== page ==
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Therya

On-line version ISSN 2007-3364

Abstract

GARCIA VETTORAZZI, Manolo José  and  LEONARDO MANRIQUE, Raquel. Classification of potential habitat of the Central American tapir ( Tapirus bairdii Gill, 1865) for their conservation in Guatemala. Therya [online]. 2016, vol.7, n.1, pp.107-121. ISSN 2007-3364.  http://dx.doi.org/10.12933/therya-16-345.

Tapir distribution in Guatemala has dropped dramatically over the past century, causing populations to be restricted to protected areas of the northeastern region of the country. This study seeks to determine the conservation status of the species habitat in the country based on its presence, the importance of forest remnants in system connectivity and coverage of formal mechanisms of protection. The Maxent distribution modeling was performed using 62 records of presence 10 climatic variables and terrain elevation. The resulting map was reclassified into a binary map (cutoff 0.3) and using the Morphological Spatial Pattern Analysis tool of GUIDOS program, a map in which the 12 larger forest remnants were selected was obtained. To these remnants the Integral Connectivity Index (dIIC) with Sensinode CONEFOR program was calculated. From the above, classifications of forest remnants were established to determine the conservation status of the species habitat. The potential distribution model had an area under the curve (AUC) of 0.815 and from the binary map it was estimated that the potential habitat of the tapir in 2012 was 26,095.82 km2. The Morphological Spatial Pattern Analysis showed that the tapir habitat is mainly composed of core area (43 %). The connectivity analysis indicated that the forest remnants of the Maya Biosphere Reserve (Northwest and East) and the Sierra de las Minas Biosphere Reserve have a dIIC of 33.505662, 0.51311405 and 0.38876015, respectively. The remnants of larger extension and higher dIIC correspond to the northeast and west section of the Maya Biosphere Reserve and Sierra de las Minas Biosphere Reserve. Compared with previous studies, there is a tendency in reducing coverage and degradation (fragmentation) tapir habitat, highlighting the vulnerability of the species populations in the country.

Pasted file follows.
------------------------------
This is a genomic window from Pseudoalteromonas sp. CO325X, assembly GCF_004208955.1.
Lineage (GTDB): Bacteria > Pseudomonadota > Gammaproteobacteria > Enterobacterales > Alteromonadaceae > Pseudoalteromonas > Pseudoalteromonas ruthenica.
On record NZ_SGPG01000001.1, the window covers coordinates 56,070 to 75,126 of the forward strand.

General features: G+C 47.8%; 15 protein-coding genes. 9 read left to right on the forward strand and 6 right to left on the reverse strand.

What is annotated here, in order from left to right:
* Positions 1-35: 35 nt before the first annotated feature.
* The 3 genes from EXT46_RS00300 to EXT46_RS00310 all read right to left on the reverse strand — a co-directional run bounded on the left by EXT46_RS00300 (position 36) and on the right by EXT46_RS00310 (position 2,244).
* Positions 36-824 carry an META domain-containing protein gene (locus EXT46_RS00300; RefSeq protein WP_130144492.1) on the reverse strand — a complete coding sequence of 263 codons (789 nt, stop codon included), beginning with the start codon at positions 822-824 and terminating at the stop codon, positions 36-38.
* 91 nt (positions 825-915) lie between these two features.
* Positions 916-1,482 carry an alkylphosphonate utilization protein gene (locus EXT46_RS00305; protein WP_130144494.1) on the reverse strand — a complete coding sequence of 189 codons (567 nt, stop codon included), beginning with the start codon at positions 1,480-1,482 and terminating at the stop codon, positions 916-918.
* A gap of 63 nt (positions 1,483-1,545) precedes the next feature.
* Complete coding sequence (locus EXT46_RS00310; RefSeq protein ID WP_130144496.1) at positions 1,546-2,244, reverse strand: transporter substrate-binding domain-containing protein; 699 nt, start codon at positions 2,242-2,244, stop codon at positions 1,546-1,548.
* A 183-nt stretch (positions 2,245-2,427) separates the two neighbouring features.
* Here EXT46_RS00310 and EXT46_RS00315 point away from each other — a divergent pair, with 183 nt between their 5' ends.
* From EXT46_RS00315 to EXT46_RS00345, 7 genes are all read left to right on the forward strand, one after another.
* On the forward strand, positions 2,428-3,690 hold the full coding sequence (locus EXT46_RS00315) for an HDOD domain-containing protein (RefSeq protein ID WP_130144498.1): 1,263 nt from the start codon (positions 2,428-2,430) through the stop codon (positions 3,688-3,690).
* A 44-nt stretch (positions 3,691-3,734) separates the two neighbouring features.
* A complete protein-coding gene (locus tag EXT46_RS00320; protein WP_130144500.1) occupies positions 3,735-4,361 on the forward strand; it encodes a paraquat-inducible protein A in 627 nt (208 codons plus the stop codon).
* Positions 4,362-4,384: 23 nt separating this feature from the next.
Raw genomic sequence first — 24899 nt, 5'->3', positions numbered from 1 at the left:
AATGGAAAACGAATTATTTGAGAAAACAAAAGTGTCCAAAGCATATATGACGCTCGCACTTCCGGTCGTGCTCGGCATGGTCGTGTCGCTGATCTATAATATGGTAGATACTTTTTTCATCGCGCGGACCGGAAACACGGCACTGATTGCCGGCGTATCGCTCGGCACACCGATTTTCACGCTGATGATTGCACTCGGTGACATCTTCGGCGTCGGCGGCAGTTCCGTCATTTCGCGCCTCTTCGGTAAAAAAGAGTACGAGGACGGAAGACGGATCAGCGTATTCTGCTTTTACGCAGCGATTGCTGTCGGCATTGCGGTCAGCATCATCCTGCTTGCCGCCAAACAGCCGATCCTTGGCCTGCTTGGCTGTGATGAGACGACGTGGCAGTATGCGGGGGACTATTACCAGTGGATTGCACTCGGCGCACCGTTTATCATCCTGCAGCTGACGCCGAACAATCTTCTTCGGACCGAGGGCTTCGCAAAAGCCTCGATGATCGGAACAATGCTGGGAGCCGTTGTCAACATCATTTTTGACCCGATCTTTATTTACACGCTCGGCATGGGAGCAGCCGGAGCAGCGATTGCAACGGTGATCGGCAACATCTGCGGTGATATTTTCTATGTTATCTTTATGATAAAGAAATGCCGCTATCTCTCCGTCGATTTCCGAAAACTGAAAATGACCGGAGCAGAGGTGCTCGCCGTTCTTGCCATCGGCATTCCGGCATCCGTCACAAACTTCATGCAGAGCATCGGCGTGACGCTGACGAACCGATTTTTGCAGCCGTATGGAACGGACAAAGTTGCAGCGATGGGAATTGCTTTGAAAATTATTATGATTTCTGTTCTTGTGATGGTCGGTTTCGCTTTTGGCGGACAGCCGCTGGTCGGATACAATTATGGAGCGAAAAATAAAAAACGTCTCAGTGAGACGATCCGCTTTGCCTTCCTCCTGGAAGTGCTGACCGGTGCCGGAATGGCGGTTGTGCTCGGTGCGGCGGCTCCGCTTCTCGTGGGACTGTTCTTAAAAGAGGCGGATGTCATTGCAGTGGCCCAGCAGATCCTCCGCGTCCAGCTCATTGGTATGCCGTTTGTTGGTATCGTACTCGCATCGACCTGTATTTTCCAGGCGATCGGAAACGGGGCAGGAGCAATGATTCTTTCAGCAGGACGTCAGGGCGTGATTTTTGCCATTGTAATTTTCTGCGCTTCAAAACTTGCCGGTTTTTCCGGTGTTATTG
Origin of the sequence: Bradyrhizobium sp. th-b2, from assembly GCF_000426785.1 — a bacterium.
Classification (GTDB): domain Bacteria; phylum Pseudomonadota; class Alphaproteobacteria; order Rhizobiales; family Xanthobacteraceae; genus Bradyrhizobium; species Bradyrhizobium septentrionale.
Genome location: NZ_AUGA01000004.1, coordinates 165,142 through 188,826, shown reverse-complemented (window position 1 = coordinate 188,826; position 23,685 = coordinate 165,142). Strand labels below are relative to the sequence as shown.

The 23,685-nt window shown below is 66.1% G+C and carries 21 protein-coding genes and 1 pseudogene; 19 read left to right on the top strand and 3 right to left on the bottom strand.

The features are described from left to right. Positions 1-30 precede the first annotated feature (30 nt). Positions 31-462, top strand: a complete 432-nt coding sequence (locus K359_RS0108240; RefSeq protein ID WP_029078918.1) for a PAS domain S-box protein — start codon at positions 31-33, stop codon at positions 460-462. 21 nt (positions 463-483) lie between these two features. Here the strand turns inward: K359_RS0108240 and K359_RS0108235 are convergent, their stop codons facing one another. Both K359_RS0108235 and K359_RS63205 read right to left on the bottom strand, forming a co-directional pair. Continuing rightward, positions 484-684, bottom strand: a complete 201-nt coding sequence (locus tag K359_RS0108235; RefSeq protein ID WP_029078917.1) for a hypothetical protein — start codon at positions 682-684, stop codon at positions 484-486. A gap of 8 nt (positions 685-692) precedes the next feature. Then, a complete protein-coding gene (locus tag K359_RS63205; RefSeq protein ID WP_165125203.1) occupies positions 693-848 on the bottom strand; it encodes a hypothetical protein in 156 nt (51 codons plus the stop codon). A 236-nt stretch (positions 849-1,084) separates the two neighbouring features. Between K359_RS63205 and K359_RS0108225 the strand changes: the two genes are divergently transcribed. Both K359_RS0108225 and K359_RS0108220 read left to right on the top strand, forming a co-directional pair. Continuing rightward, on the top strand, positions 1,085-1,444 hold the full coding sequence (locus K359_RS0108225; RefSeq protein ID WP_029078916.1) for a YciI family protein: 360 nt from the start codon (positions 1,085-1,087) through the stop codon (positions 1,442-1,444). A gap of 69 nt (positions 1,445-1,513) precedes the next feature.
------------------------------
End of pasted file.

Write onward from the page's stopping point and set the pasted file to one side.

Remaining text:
Keywords : Potential distribution; Morphological Spatial Pattern Analysis; Integral Connectivity Index (dIIC).

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